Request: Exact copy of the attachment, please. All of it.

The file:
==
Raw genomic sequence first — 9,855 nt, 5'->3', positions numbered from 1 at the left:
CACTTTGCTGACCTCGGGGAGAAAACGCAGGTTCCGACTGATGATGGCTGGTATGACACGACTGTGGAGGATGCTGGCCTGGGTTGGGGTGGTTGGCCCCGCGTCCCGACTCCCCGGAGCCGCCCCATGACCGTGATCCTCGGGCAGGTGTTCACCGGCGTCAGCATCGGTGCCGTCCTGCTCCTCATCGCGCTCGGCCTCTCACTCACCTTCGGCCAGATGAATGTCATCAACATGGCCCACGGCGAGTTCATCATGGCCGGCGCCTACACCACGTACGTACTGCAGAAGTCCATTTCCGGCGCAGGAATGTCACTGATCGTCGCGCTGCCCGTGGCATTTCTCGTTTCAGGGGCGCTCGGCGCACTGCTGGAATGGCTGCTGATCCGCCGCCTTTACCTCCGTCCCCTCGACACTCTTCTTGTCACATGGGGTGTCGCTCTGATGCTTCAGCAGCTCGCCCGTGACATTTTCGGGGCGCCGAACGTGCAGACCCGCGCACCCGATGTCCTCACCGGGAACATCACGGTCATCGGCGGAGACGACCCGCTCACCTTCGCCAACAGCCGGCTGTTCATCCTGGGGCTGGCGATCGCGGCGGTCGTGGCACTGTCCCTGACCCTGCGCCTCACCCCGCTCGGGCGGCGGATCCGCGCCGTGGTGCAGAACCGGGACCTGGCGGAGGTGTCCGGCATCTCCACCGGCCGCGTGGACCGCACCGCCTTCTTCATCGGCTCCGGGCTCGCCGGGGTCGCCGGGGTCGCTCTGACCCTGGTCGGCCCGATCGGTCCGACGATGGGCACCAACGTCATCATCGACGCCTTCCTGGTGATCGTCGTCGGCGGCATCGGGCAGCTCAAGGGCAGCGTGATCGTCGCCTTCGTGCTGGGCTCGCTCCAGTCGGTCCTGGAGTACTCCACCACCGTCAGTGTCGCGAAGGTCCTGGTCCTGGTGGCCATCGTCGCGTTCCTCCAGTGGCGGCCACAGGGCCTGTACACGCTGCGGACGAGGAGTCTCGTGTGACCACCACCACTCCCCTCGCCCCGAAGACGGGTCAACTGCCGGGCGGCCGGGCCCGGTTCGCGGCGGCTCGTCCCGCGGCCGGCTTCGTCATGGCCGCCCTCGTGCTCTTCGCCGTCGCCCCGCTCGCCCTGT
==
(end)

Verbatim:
Raw genomic sequence first — 9,855 nt, 5'->3', positions numbered from 1 at the left:
CACTTTGCTGACCTCGGGGAGAAAACGCAGGTTCCGACTGATGATGGCTGGTATGACACGACTGTGGAGGATGCTGGCCTGGGTTGGGGTGGTTGGCCCCGCGTCCCGACTCCCCGGAGCCGCCCCATGACCGTGATCCTCGGGCAGGTGTTCACCGGCGTCAGCATCGGTGCCGTCCTGCTCCTCATCGCGCTCGGCCTCTCACTCACCTTCGGCCAGATGAATGTCATCAACATGGCCCACGGCGAGTTCATCATGGCCGGCGCCTACACCACGTACGTACTGCAGAAGTCCATTTCCGGCGCAGGAATGTCACTGATCGTCGCGCTGCCCGTGGCATTTCTCGTTTCAGGGGCGCTCGGCGCACTGCTGGAATGGCTGCTGATCCGCCGCCTTTACCTCCGTCCCCTCGACACTCTTCTTGTCACATGGGGTGTCGCTCTGATGCTTCAGCAGCTCGCCCGTGACATTTTCGGGGCGCCGAACGTGCAGACCCGCGCACCCGATGTCCTCACCGGGAACATCACGGTCATCGGCGGAGACGACCCGCTCACCTTCGCCAACAGCCGGCTGTTCATCCTGGGGCTGGCGATCGCGGCGGTCGTGGCACTGTCCCTGACCCTGCGCCTCACCCCGCTCGGGCGGCGGATCCGCGCCGTGGTGCAGAACCGGGACCTGGCGGAGGTGTCCGGCATCTCCACCGGCCGCGTGGACCGCACCGCCTTCTTCATCGGCTCCGGGCTCGCCGGGGTCGCCGGGGTCGCTCTGACCCTGGTCGGCCCGATCGGTCCGACGATGGGCACCAACGTCATCATCGACGCCTTCCTGGTGATCGTCGTCGGCGGCATCGGGCAGCTCAAGGGCAGCGTGATCGTCGCCTTCGTGCTGGGCTCGCTCCAGTCGGTCCTGGAGTACTCCACCACCGTCAGTGTCGCGAAGGTCCTGGTCCTGGTGGCCATCGTCGCGTTCCTCCAGTGGCGGCCACAGGGCCTGTACACGCTGCGGACGAGGAGTCTCGTGTGACCACCACCACTCCCCTCGCCCCGAAGACGGGTCAACTGCCGGGCGGCCGGGCCCGGTTCGCGGCGGCTCGTCCCGCGGCCGGCTTCGTCATGGCCGCCCTCGTGCTCTTCGCCGTCGCCCCGCTCGCCCTGT